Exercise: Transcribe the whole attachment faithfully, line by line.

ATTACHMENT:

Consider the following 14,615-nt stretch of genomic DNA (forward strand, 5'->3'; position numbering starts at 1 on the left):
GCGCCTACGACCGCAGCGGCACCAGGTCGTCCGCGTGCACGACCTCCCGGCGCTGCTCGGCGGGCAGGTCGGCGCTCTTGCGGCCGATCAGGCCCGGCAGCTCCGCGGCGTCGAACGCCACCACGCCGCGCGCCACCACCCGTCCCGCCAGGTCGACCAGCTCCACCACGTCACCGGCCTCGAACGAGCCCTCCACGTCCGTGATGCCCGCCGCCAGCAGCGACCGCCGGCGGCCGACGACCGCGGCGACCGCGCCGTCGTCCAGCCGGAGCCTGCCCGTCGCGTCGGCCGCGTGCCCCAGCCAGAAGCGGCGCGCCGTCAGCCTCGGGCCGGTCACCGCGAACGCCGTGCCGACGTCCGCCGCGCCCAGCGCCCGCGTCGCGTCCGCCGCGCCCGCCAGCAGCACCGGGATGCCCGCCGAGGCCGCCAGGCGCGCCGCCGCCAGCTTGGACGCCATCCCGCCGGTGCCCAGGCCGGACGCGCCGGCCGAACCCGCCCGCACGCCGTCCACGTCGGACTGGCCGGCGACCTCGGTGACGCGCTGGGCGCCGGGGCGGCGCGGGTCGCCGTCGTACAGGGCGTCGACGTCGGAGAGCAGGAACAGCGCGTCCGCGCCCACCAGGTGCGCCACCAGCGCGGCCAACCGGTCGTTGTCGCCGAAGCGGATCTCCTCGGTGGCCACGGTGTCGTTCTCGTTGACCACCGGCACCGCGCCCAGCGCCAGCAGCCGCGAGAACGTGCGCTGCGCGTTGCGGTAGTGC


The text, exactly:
Consider the following 14,615-nt stretch of genomic DNA (forward strand, 5'->3'; position numbering starts at 1 on the left):
GCGCCTACGACCGCAGCGGCACCAGGTCGTCCGCGTGCACGACCTCCCGGCGCTGCTCGGCGGGCAGGTCGGCGCTCTTGCGGCCGATCAGGCCCGGCAGCTCCGCGGCGTCGAACGCCACCACGCCGCGCGCCACCACCCGTCCCGCCAGGTCGACCAGCTCCACCACGTCACCGGCCTCGAACGAGCCCTCCACGTCCGTGATGCCCGCCGCCAGCAGCGACCGCCGGCGGCCGACGACCGCGGCGACCGCGCCGTCGTCCAGCCGGAGCCTGCCCGTCGCGTCGGCCGCGTGCCCCAGCCAGAAGCGGCGCGCCGTCAGCCTCGGGCCGGTCACCGCGAACGCCGTGCCGACGTCCGCCGCGCCCAGCGCCCGCGTCGCGTCCGCCGCGCCCGCCAGCAGCACCGGGATGCCCGCCGAGGCCGCCAGGCGCGCCGCCGCCAGCTTGGACGCCATCCCGCCGGTGCCCAGGCCGGACGCGCCGGCCGAACCCGCCCGCACGCCGTCCACGTCGGACTGGCCGGCGACCTCGGTGACGCGCTGGGCGCCGGGGCGGCGCGGGTCGCCGTCGTACAGGGCGTCGACGTCGGAGAGCAGGAACAGCGCGTCCGCGCCCACCAGGTGCGCCACCAGCGCGGCCAACCGGTCGTTGTCGCCGAAGCGGATCTCCTCGGTGGCCACGGTGTCGTTCTCGTTGACCACCGGCACCGCGCCCAGCGCCAGCAGCCGCGAGAACGTGCGCTGCGCGTTGCGGTAGTGC